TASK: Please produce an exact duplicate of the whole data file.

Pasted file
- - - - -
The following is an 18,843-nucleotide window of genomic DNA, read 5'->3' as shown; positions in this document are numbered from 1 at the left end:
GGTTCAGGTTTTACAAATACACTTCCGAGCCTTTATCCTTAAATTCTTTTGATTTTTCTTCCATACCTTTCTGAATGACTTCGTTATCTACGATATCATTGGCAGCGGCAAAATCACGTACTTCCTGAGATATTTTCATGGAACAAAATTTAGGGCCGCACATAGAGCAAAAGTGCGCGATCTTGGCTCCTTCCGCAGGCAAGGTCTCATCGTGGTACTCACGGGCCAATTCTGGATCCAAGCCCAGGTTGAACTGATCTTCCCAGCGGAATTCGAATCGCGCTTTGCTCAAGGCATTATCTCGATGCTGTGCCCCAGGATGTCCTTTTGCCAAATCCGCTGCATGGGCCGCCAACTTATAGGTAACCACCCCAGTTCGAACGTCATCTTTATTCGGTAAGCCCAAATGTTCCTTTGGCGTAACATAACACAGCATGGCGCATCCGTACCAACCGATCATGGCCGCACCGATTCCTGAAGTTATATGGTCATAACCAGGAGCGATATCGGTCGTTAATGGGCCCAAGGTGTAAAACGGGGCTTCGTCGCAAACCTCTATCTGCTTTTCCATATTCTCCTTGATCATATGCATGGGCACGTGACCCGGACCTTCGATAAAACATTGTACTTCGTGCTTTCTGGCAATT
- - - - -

The following is an 18,843-nucleotide window of genomic DNA, read 5'->3' as shown; positions in this document are numbered from 1 at the left end:
GGTTCAGGTTTTACAAATACACTTCCGAGCCTTTATCCTTAAATTCTTTTGATTTTTCTTCCATACCTTTCTGAATGACTTCGTTATCTACGATATCATTGGCAGCGGCAAAATCACGTACTTCCTGAGATATTTTCATGGAACAAAATTTAGGGCCGCACATAGAGCAAAAGTGCGCGATCTTGGCTCCTTCCGCAGGCAAGGTCTCATCGTGGTACTCACGGGCCAATTCTGGATCCAAGCCCAGGTTGAACTGATCTTCCCAGCGGAATTCGAATCGCGCTTTGCTCAAGGCATTATCTCGATGCTGTGCCCCAGGATGTCCTTTTGCCAAATCCGCTGCATGGGCCGCCAACTTATAGGTAACCACCCCAGTTCGAACGTCATCTTTATTCGGTAAGCCCAAATGTTCCTTTGGCGTAACATAACACAGCATGGCGCATCCGTACCAACCGATCATGGCCGCACCGATTCCTGAAGTTATATGGTCATAACCAGGAGCGATATCGGTCGTTAATGGGCCCAAGGTGTAAAACGGGGCTTCGTCGCAAACCTCTATCTGCTTTTCCATATTCTCCTTGATCATATGCATGGGCACGTGACCCGGACCTTCGATAAAACATTGTACTTCGTGCTTTCTGGCAATT